On December 26, 1825, the Decembrist Revolt against autocracy and serfdom broke out in Senate Square in St. Petersburg. The uprising was in marked contrast to the era of palace coup plots and had a strong resonance in Russia's society which had much influence on public and political life in the ensuing reign of Tsar Nicholas I.
The first secret political society in Russia, which eventually formed the nucleus of what would become the Decembrist movement, was the Union of Salvation, established in St. Petersburg in 1816. The organization was headed by Aleksandr Muravev, Nikita Muravev, Sergey Trubetskoy, Ivan Yakushkin and Pavel Pestel -- all officers and members of the high nobility. The search for ways of eliminating autocracy and serfdom led to the formation of a much larger group, numbering around 200 members, the Union of Welfare in 1818.
For some time its activities were chiefly concerned with propaganda and the enrollment of new members. However, diverse views within the group led to it being almost dissolved completely in 1821. Nevertheless, two new groups continued to function secretly.
The first, the Northern Society, was situated in St. Petersburg and consisted of moderate reformists who leaned toward the establishment of a constitutional monarchy headed by Sergey Trubetskoy and Nikita Muravev. The second, the Southern Society, was established by Pavel Pestel and gathered more radical members, who demanded complete eradication of the existing system and establishment of a republic. However, both groups interacted with each other and regarded themselves as part of one organization.
A united action against the tsarist regime by the Southern Society and the Northern Society was planned for 1826. However, Alexander I's death in November 1825 and the accession of a new tsar to the throne forced the conspirators to move up the date of the revolt. By that time the Decembrists had fully accepted the idea of overthrowing the government by force and establishing a new political order. It was agreed that the revolution was to take place on the day the Senate was to take oath of allegiance to the new Tsar Nicholas I.
On December 26, 1825, over 3,000 people had gathered on Senate Square in St. Petersburg. In the course of the revolt, there was a hitch that proved to be fatal for the rebels. The leader of the uprising, who was supposed to take command of all troops assembled on the square -- the so-called “dictator,” Trubetskoy -- failed to appear at the most decisive moment. Left rudderless, the soldiers did not know what to do, and thereafter began what became known as the “Standing Revolution.”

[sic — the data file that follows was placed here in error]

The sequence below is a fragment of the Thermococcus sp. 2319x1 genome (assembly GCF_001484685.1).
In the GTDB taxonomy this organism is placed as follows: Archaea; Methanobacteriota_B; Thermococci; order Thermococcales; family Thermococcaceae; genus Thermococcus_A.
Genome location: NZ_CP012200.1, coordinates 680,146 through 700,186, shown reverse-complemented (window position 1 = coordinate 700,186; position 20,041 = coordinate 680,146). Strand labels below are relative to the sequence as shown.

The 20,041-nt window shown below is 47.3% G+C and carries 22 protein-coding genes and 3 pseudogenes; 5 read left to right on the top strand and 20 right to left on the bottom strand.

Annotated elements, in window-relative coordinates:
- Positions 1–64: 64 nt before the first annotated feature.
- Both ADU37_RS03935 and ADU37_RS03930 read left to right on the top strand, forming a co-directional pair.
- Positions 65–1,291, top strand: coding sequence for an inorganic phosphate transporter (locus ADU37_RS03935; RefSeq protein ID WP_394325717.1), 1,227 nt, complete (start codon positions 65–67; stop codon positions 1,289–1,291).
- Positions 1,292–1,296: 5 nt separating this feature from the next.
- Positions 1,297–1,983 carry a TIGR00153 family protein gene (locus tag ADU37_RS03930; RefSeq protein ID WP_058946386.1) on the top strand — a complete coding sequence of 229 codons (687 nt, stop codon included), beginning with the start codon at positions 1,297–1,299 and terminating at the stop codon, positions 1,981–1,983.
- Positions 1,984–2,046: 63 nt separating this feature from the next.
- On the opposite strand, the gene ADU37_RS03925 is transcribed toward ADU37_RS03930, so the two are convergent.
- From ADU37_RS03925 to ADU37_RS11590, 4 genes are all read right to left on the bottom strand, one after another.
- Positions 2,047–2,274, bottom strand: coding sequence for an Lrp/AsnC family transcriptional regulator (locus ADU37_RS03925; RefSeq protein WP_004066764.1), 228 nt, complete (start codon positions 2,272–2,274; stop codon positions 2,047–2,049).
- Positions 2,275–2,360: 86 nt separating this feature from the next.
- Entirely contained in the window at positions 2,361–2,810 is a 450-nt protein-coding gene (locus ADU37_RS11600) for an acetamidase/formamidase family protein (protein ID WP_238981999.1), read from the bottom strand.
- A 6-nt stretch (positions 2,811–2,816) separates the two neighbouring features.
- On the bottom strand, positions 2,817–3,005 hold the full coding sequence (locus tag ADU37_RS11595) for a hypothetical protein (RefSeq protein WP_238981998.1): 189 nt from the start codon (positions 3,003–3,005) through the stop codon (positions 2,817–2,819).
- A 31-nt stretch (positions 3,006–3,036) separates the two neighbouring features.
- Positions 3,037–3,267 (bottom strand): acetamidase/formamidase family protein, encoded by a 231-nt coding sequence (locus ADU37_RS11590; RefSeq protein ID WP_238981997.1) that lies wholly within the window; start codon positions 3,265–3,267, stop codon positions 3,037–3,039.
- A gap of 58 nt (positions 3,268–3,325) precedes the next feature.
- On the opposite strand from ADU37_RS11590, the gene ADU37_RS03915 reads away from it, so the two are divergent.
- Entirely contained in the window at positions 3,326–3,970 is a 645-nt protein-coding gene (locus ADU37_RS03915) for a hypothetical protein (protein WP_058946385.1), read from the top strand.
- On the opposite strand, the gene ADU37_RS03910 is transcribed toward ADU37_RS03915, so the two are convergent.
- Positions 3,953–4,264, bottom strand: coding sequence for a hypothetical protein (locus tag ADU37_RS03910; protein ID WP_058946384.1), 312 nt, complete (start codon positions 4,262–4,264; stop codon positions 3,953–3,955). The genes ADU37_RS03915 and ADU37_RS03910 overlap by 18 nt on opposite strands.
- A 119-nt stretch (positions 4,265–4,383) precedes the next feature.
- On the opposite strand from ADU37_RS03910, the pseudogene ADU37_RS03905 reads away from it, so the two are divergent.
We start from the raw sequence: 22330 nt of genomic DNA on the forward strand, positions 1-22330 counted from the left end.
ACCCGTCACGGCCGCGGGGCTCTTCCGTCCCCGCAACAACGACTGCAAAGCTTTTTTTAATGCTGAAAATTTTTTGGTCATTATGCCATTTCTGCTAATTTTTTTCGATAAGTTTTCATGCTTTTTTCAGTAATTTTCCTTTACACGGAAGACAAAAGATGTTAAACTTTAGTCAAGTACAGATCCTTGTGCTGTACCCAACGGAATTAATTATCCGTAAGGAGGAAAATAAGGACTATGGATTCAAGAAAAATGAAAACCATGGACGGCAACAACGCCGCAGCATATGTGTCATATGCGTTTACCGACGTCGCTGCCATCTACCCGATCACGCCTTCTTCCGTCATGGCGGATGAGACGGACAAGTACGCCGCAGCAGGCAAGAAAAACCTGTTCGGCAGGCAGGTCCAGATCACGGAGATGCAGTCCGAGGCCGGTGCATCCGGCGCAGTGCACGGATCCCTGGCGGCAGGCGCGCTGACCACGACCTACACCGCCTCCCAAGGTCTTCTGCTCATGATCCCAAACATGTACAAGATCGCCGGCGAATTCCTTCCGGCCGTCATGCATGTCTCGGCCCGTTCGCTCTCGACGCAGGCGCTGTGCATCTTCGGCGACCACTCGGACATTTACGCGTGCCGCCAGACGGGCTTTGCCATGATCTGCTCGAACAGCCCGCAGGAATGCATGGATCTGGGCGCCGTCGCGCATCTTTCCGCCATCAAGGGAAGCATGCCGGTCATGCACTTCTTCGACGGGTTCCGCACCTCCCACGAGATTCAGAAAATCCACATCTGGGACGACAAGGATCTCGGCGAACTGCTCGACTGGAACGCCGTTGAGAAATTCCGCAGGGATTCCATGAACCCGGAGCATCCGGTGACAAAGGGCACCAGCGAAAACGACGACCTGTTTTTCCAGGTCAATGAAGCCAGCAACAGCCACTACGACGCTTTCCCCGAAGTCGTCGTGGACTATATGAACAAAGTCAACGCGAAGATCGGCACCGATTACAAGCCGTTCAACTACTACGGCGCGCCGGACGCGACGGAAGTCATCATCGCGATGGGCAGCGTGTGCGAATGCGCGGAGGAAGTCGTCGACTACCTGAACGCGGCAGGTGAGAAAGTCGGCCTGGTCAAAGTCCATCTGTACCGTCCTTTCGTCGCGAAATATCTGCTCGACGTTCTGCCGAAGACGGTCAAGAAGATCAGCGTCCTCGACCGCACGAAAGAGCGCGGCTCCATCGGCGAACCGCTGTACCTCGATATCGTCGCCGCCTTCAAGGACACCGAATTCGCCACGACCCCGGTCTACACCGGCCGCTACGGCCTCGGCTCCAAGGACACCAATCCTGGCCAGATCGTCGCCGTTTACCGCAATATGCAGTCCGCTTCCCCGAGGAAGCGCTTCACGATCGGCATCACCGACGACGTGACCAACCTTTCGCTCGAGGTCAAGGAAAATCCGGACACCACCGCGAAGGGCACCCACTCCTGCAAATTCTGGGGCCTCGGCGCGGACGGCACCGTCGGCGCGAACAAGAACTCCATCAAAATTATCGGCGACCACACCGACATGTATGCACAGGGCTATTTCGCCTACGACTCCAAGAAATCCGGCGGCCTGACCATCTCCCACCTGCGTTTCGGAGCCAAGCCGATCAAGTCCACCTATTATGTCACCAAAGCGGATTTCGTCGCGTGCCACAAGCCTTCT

The rebels, “brought to the Square like sheep while the leaders had hidden themselves,” as one of the Decembrists complained, stood around aimlessly. The election of a new leader dragged out into the evening hours and by that time the government had gathered its loyal troops around the square.
For a while the government hesitated to use force and tried to end the situation by persuasion, but this attempt failed. Nicholas, who himself was on the square, gave the order to open fire.
No one knows the exact number of victims. Those who succeeded in escaping were pursued and most of them captured. Around 300 people were convicted, five were hanged and more than 120 were sent to Siberia for hard labor or settlement. The “revolution” came to an end. The throne had been saved and the reign of Nicholas I commenced.
The revolution attempt of 1825 was very short lived and was without any apparent significance. However, it marked a turning point in the Russian revolutionary movement, due to its introduction of influential and intellectually advanced individuals into the battle against autocracy, and it became the source of inspiration for succeeding generations.